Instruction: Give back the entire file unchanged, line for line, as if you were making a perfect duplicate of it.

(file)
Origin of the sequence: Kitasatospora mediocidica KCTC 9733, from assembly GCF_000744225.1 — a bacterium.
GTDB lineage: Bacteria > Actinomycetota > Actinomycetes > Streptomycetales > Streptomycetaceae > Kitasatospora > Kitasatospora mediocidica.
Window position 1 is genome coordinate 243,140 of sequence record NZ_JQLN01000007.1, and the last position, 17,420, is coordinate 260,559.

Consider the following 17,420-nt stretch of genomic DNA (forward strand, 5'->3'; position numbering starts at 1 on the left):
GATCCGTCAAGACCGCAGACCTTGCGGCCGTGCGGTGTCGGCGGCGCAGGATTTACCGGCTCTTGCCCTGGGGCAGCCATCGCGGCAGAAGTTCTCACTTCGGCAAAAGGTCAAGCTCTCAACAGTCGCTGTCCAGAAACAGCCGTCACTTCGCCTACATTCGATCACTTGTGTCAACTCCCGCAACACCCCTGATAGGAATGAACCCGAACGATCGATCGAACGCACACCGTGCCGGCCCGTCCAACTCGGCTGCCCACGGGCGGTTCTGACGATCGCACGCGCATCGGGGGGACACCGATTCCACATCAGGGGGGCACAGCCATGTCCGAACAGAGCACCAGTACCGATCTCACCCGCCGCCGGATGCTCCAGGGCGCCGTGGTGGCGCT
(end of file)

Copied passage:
Origin of the sequence: Kitasatospora mediocidica KCTC 9733, from assembly GCF_000744225.1 — a bacterium.
GTDB lineage: Bacteria > Actinomycetota > Actinomycetes > Streptomycetales > Streptomycetaceae > Kitasatospora > Kitasatospora mediocidica.
Window position 1 is genome coordinate 243,140 of sequence record NZ_JQLN01000007.1, and the last position, 17,420, is coordinate 260,559.

Consider the following 17,420-nt stretch of genomic DNA (forward strand, 5'->3'; position numbering starts at 1 on the left):
GATCCGTCAAGACCGCAGACCTTGCGGCCGTGCGGTGTCGGCGGCGCAGGATTTACCGGCTCTTGCCCTGGGGCAGCCATCGCGGCAGAAGTTCTCACTTCGGCAAAAGGTCAAGCTCTCAACAGTCGCTGTCCAGAAACAGCCGTCACTTCGCCTACATTCGATCACTTGTGTCAACTCCCGCAACACCCCTGATAGGAATGAACCCGAACGATCGATCGAACGCACACCGTGCCGGCCCGTCCAACTCGGCTGCCCACGGGCGGTTCTGACGATCGCACGCGCATCGGGGGGACACCGATTCCACATCAGGGGGGCACAGCCATGTCCGAACAGAGCACCAGTACCGATCTCACCCGCCGCCGGATGCTCCAGGGCGCCGTGGTGGCGCT